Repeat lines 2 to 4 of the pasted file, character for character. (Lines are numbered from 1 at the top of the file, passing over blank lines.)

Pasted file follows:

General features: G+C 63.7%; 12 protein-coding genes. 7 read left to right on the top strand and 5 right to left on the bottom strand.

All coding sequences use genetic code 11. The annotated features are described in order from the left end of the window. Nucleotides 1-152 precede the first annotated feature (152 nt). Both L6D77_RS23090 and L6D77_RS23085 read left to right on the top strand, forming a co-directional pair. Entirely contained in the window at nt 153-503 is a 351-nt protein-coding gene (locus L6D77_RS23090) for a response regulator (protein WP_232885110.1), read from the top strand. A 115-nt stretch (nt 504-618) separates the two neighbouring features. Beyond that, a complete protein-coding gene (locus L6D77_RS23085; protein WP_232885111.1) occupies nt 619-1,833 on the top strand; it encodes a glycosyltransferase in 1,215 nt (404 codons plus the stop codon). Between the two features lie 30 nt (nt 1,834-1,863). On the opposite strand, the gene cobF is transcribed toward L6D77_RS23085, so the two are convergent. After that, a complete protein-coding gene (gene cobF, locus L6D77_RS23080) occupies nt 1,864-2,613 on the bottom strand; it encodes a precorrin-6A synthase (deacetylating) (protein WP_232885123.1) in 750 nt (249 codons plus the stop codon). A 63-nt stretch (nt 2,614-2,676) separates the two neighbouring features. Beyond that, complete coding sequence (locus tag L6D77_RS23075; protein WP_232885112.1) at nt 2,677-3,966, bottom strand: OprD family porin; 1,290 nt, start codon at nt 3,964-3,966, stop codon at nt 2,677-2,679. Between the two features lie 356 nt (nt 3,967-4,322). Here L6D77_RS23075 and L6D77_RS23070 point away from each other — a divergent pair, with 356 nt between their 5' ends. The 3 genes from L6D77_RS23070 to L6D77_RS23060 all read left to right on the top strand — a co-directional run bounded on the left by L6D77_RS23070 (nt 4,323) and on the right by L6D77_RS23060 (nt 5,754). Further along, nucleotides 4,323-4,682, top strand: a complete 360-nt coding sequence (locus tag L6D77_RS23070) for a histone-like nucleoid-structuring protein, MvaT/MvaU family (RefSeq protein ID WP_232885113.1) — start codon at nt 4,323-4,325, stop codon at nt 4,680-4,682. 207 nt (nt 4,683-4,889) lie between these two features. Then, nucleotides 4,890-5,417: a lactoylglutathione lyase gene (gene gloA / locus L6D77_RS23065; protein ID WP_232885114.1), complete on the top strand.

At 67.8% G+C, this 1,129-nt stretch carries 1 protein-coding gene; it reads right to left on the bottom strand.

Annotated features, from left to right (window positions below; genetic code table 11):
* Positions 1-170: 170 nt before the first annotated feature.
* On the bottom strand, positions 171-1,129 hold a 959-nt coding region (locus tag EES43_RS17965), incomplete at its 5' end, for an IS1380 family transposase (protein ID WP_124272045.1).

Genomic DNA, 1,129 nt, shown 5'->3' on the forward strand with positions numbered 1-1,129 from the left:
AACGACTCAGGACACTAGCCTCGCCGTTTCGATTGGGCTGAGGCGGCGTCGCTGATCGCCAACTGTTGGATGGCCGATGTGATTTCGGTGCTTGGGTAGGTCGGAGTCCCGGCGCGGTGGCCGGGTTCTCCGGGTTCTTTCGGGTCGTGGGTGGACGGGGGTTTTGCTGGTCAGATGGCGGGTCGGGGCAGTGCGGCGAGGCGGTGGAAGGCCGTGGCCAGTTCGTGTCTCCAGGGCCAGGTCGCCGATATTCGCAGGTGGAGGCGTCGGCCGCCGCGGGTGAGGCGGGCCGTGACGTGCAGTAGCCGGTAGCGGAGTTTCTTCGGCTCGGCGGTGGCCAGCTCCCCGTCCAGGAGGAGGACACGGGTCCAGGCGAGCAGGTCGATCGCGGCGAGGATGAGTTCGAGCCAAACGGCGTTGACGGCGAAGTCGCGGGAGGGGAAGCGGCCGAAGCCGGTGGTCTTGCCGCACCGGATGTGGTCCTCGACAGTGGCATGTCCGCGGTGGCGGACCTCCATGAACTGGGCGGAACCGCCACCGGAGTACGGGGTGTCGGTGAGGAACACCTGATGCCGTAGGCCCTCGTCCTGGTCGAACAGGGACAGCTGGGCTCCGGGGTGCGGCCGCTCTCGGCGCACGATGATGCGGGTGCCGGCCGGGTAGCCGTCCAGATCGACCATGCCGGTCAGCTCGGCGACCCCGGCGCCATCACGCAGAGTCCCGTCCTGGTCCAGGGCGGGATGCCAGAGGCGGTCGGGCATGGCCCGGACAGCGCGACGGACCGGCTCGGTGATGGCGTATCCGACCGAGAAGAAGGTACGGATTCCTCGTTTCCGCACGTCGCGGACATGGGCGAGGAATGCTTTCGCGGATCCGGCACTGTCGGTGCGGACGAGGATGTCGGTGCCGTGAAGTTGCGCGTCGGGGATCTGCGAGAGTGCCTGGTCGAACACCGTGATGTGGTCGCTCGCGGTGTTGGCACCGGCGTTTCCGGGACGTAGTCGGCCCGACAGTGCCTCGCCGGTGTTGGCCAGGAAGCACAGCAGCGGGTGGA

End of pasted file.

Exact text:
All coding sequences use genetic code 11. The annotated features are described in order from the left end of the window. Nucleotides 1-152 precede the first annotated feature (152 nt). Both L6D77_RS23090 and L6D77_RS23085 read left to right on the top strand, forming a co-directional pair. Entirely contained in the window at nt 153-503 is a 351-nt protein-coding gene (locus L6D77_RS23090) for a response regulator (protein WP_232885110.1), read from the top strand. A 115-nt stretch (nt 504-618) separates the two neighbouring features. Beyond that, a complete protein-coding gene (locus L6D77_RS23085; protein WP_232885111.1) occupies nt 619-1,833 on the top strand; it encodes a glycosyltransferase in 1,215 nt (404 codons plus the stop codon). Between the two features lie 30 nt (nt 1,834-1,863). On the opposite strand, the gene cobF is transcribed toward L6D77_RS23085, so the two are convergent. After that, a complete protein-coding gene (gene cobF, locus L6D77_RS23080) occupies nt 1,864-2,613 on the bottom strand; it encodes a precorrin-6A synthase (deacetylating) (protein WP_232885123.1) in 750 nt (249 codons plus the stop codon). A 63-nt stretch (nt 2,614-2,676) separates the two neighbouring features. Beyond that, complete coding sequence (locus tag L6D77_RS23075; protein WP_232885112.1) at nt 2,677-3,966, bottom strand: OprD family porin; 1,290 nt, start codon at nt 3,964-3,966, stop codon at nt 2,677-2,679. Between the two features lie 356 nt (nt 3,967-4,322). Here L6D77_RS23075 and L6D77_RS23070 point away from each other — a divergent pair, with 356 nt between their 5' ends. The 3 genes from L6D77_RS23070 to L6D77_RS23060 all read left to right on the top strand — a co-directional run bounded on the left by L6D77_RS23070 (nt 4,323) and on the right by L6D77_RS23060 (nt 5,754). Further along, nucleotides 4,323-4,682, top strand: a complete 360-nt coding sequence (locus tag L6D77_RS23070) for a histone-like nucleoid-structuring protein, MvaT/MvaU family (RefSeq protein ID WP_232885113.1) — start codon at nt 4,323-4,325, stop codon at nt 4,680-4,682. 207 nt (nt 4,683-4,889) lie between these two features. Then, nucleotides 4,890-5,417: a lactoylglutathione lyase gene (gene gloA / locus L6D77_RS23065; protein ID WP_232885114.1), complete on the top strand.

At 67.8% G+C, this 1,129-nt stretch carries 1 protein-coding gene; it reads right to left on the bottom strand.

Annotated features, from left to right (window positions below; genetic code table 11):